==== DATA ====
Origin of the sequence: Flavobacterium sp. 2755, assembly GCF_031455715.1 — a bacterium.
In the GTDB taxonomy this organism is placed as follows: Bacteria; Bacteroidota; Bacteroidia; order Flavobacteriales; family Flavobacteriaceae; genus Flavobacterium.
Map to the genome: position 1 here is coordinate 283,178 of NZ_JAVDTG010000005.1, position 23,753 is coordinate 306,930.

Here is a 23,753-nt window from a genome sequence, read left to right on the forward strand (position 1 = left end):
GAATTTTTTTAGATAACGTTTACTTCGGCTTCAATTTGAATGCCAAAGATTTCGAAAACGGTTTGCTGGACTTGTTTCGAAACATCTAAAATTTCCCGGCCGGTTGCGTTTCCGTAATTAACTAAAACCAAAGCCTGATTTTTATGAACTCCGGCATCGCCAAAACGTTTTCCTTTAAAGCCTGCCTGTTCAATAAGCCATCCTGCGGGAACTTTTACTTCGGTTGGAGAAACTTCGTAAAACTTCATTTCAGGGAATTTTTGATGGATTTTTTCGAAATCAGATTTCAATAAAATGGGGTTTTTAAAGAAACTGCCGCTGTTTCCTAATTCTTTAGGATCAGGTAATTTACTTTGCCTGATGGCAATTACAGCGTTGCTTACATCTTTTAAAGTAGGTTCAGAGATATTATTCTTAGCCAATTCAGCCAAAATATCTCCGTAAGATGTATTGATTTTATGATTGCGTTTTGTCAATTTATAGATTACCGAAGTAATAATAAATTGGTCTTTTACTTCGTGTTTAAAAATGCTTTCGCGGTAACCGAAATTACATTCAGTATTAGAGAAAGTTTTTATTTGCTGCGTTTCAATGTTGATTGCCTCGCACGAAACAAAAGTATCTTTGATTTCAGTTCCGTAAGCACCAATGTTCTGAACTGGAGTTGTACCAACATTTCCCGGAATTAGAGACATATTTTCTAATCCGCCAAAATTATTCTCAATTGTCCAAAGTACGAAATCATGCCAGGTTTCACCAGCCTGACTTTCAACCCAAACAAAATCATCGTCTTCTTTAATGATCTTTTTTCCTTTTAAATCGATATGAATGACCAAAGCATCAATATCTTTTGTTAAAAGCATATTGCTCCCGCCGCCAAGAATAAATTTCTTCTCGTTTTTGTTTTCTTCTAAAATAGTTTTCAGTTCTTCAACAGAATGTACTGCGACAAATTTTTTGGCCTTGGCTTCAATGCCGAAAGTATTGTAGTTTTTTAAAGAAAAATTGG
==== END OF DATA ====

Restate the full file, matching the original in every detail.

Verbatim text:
Origin of the sequence: Flavobacterium sp. 2755, assembly GCF_031455715.1 — a bacterium.
In the GTDB taxonomy this organism is placed as follows: Bacteria; Bacteroidota; Bacteroidia; order Flavobacteriales; family Flavobacteriaceae; genus Flavobacterium.
Map to the genome: position 1 here is coordinate 283,178 of NZ_JAVDTG010000005.1, position 23,753 is coordinate 306,930.

Here is a 23,753-nt window from a genome sequence, read left to right on the forward strand (position 1 = left end):
GAATTTTTTTAGATAACGTTTACTTCGGCTTCAATTTGAATGCCAAAGATTTCGAAAACGGTTTGCTGGACTTGTTTCGAAACATCTAAAATTTCCCGGCCGGTTGCGTTTCCGTAATTAACTAAAACCAAAGCCTGATTTTTATGAACTCCGGCATCGCCAAAACGTTTTCCTTTAAAGCCTGCCTGTTCAATAAGCCATCCTGCGGGAACTTTTACTTCGGTTGGAGAAACTTCGTAAAACTTCATTTCAGGGAATTTTTGATGGATTTTTTCGAAATCAGATTTCAATAAAATGGGGTTTTTAAAGAAACTGCCGCTGTTTCCTAATTCTTTAGGATCAGGTAATTTACTTTGCCTGATGGCAATTACAGCGTTGCTTACATCTTTTAAAGTAGGTTCAGAGATATTATTCTTAGCCAATTCAGCCAAAATATCTCCGTAAGATGTATTGATTTTATGATTGCGTTTTGTCAATTTATAGATTACCGAAGTAATAATAAATTGGTCTTTTACTTCGTGTTTAAAAATGCTTTCGCGGTAACCGAAATTACATTCAGTATTAGAGAAAGTTTTTATTTGCTGCGTTTCAATGTTGATTGCCTCGCACGAAACAAAAGTATCTTTGATTTCAGTTCCGTAAGCACCAATGTTCTGAACTGGAGTTGTACCAACATTTCCCGGAATTAGAGACATATTTTCTAATCCGCCAAAATTATTCTCAATTGTCCAAAGTACGAAATCATGCCAGGTTTCACCAGCCTGACTTTCAACCCAAACAAAATCATCGTCTTCTTTAATGATCTTTTTTCCTTTTAAATCGATATGAATGACCAAAGCATCAATATCTTTTGTTAAAAGCATATTGCTCCCGCCGCCAAGAATAAATTTCTTCTCGTTTTTGTTTTCTTCTAAAATAGTTTTCAGTTCTTCAACAGAATGTACTGCGACAAATTTTTTGGCCTTGGCTTCAATGCCGAAAGTATTGTAGTTTTTTAAAGAAAAATTGG